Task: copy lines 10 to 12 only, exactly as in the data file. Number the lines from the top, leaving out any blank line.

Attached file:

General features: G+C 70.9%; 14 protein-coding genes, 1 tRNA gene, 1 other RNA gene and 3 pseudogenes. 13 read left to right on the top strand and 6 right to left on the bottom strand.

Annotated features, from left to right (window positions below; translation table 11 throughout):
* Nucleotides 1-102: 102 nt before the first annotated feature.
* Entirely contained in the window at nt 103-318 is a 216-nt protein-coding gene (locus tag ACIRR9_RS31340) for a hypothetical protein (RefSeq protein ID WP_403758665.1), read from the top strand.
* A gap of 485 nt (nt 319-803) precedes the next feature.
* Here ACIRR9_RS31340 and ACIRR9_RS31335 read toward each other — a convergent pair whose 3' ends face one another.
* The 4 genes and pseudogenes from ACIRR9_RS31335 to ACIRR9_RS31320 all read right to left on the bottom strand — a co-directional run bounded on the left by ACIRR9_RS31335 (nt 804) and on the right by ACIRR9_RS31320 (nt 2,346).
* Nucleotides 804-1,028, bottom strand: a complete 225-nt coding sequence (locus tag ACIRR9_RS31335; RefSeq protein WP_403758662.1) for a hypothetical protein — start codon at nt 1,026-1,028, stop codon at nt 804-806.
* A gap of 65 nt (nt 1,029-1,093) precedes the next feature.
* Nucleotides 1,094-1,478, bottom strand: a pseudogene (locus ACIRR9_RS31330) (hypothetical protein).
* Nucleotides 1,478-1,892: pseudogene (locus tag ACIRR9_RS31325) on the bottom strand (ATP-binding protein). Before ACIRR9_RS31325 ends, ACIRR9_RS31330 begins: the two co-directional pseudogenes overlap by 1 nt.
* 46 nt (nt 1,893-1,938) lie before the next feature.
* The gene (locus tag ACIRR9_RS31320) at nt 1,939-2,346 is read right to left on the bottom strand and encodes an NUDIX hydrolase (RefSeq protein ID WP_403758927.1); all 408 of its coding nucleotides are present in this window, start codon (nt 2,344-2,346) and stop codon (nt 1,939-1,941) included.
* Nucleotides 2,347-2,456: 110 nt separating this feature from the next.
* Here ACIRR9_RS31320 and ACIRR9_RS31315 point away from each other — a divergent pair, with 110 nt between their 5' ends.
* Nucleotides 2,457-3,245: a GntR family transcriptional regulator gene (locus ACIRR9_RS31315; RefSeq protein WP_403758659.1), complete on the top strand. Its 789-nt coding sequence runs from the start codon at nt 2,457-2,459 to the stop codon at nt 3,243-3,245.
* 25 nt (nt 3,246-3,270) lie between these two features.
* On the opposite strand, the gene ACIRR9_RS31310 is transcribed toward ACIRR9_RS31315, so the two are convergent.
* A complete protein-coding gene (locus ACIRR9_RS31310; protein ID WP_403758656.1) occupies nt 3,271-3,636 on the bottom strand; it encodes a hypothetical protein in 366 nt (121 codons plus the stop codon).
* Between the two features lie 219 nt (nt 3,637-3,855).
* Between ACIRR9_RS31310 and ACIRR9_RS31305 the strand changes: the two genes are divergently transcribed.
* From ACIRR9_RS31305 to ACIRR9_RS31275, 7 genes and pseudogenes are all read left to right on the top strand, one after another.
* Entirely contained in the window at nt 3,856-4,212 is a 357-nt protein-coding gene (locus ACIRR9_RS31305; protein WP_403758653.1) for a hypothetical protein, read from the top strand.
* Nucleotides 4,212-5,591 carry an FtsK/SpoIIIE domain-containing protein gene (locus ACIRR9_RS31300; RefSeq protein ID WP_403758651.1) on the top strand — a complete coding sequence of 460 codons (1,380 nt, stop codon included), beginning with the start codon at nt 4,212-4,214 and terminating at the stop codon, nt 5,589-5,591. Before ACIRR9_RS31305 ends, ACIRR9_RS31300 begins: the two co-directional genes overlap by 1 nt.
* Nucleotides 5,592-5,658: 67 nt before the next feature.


* Nucleotides 1,094-1,478, bottom strand: a pseudogene (locus ACIRR9_RS31330) (hypothetical protein).
* Nucleotides 1,478-1,892: pseudogene (locus tag ACIRR9_RS31325) on the bottom strand (ATP-binding protein). Before ACIRR9_RS31325 ends, ACIRR9_RS31330 begins: the two co-directional pseudogenes overlap by 1 nt.
* 46 nt (nt 1,893-1,938) lie before the next feature.